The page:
An iconic ice cream institution in New Zealand opens its doors for a peek into every child’s dream world, writes Karen Ho.
The bluest of blue skies. The greenest of green meadows. The plumpest, healthiest sheep and cows I’ve ever seen. I can still fondly remember the South Island mornings greeting me with bright cheerful sunshine and despite a chill in the air, my heart being warmed by the beautiful rays casting their light upon a picturesque scene, framed by distant snow-capped mountains.
This was Mother Nature’s work at her finest, a kaleidoscope of vibrant vistas and pristine natural wonders, synonymous with New Zealand.
But this particular day in Auckland isn’t that kind of day. As the minivan manoeuvres through mid-morning traffic down the highway to our destination, there must be around 10 shades of cloudy grey above the city and another 40 shades of urban grey sprawled across the concrete landscape.
Frowning at the moody sky which threatens to unleash more seasonal showers, I comfort myself with the thought of what lies ahead. Because at our destination, there would be sunshine. The kind you get in a tub, on a stick, in a cone.
When it comes to the biggest ice cream eaters in the world, New Zealanders come out tops by consuming 23 litres a year per average person, more than Australia and even the USA! That’s a lot for a nation populated by only 4.5 million people.
One of the biggest names in the business is Tip Top, an iconic ice cream institution. It’s the commonly used name for Fonterra Brands New Zealand, which is owned by Fonterra, a global dairy cooperative. Within the walls of its upgraded manufacturing plant in Auckland, lies precious production secrets, some as old as the plant itself which was first established in 1962.
But the company’s legacy goes back even further to 1936 when it began as a humble ice cream parlour in Wellington, the brainchild of two friends. This year, Tip Top celebrates its 80th anniversary, a proud milestone made even sweeter for another reason.
“Today is a very big day for ice cream in NZ,” announces Steve Thomson, business development manager for Tip Top export, excitedly. “We’d class ourselves as the best country in the world for producing ice cream. Every year, the New Zealand manufacturers enter awards and today they’re judged.”
At the 2015 New Zealand Ice-cream Manufacturers Association Awards last year, Tip Top won the prized accolade. This year, they did it again. Their Tip Top Hokey Pokey Ice Cream earned the Supreme Award for a Large Manufacturer after winning over the judges who described it as “very creamy, excellent body, good flavour with perfect sweetness balance”.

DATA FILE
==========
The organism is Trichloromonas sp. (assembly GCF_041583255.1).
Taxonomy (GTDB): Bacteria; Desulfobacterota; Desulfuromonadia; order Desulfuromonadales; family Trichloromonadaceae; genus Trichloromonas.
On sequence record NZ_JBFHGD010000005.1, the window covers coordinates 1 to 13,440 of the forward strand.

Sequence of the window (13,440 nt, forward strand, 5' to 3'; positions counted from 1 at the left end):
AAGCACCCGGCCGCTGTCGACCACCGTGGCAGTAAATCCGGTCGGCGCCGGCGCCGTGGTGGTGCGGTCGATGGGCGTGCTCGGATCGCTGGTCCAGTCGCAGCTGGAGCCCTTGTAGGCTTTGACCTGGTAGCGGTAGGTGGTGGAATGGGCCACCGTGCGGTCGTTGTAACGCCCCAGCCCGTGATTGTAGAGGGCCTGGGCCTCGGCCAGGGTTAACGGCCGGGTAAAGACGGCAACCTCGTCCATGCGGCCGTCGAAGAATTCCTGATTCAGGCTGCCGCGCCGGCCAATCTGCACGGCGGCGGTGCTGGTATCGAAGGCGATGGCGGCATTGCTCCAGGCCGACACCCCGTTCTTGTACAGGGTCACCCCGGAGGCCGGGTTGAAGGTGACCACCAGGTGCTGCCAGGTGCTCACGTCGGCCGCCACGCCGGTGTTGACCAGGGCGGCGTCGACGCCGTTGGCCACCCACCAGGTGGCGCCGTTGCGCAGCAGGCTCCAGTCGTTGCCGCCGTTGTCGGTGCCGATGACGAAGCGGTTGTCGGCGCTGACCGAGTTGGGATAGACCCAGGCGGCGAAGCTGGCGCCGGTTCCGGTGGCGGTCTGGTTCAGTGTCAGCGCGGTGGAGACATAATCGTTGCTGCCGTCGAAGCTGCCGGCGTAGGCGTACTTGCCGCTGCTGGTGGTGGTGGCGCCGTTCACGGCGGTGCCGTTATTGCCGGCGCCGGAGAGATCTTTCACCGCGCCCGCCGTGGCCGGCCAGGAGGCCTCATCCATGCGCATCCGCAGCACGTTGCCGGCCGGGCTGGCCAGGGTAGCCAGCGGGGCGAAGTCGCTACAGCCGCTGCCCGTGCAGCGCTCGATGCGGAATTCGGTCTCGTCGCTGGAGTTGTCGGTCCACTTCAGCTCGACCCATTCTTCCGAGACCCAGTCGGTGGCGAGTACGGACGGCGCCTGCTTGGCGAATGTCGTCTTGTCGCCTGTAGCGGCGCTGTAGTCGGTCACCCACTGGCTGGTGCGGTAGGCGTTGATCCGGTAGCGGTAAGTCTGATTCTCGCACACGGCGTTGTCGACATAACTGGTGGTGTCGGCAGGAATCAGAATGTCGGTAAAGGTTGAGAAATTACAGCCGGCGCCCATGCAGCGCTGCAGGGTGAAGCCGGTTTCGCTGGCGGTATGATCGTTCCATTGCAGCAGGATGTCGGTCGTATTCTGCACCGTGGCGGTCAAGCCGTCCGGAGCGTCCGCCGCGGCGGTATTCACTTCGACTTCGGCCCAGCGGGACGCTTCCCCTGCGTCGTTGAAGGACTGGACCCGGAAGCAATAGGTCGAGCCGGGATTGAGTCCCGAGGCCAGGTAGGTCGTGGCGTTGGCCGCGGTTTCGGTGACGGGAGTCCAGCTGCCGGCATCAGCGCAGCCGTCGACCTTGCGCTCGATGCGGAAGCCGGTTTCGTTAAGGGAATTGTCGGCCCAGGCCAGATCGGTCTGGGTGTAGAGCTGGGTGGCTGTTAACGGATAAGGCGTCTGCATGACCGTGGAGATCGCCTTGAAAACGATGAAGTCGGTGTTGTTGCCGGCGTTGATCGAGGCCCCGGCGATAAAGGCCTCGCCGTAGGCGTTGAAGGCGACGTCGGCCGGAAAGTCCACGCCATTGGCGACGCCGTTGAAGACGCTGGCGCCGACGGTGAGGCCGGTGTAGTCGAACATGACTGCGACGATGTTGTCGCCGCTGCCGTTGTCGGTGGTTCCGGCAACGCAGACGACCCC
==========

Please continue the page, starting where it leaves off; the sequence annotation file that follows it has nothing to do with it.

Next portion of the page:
Anyone outside of New Zealand might think Hokey Pokey is a children’s song and dance but to the locals, it’s the term for honeycomb toffee. Hokey Pokey is a quintessential Kiwi flavour, second in popularity here after the classic vanilla. It’s so ingrained in New Zealand culture and consciousness that the locals are as enthusiastic about this caramelised flavour as a Malaysian durian lover waxing lyrical over the king of fruit.
The secrets to award-winning ice cream are safeguarded so well inside the Tip Top premises that the security guards at the main entrance hold us back a wee bit longer. Good thing we have a legitimate appointment and are as well-behaved as the 7-year-olds in the school bus entering ahead of us.
The basics of ice cream making are quite universal, traditionally involving a mixture of cream or milk products or both, sweetener and flavouring. But each manufacturer develops its own special recipes.
While the inner sanctum of Tip Top is off-limits to visitors, the factory tour takes us to some enclosed viewing galleries where we witness vanilla ice cream being filled into 2-litre tubs. I gaze down upon a world of stainless steel, populated with big stainless steel tanks, metallic production lines, mechanical gizmos, moving conveyor belts, and several staff in white coats and hair nets. A percentage of the processes are still manual but around 60 to 70 per cent of the production is automated.
With astonishing speed, the Ventura machine can fill up to 40 tubs in one minute. Another machine can make up to 200 Trumpets (their cone ice cream brand), also in a minute. With seven production lines, Tip Top can produce a staggering 50 million litres of ice cream a year, with a potential to even double that volume.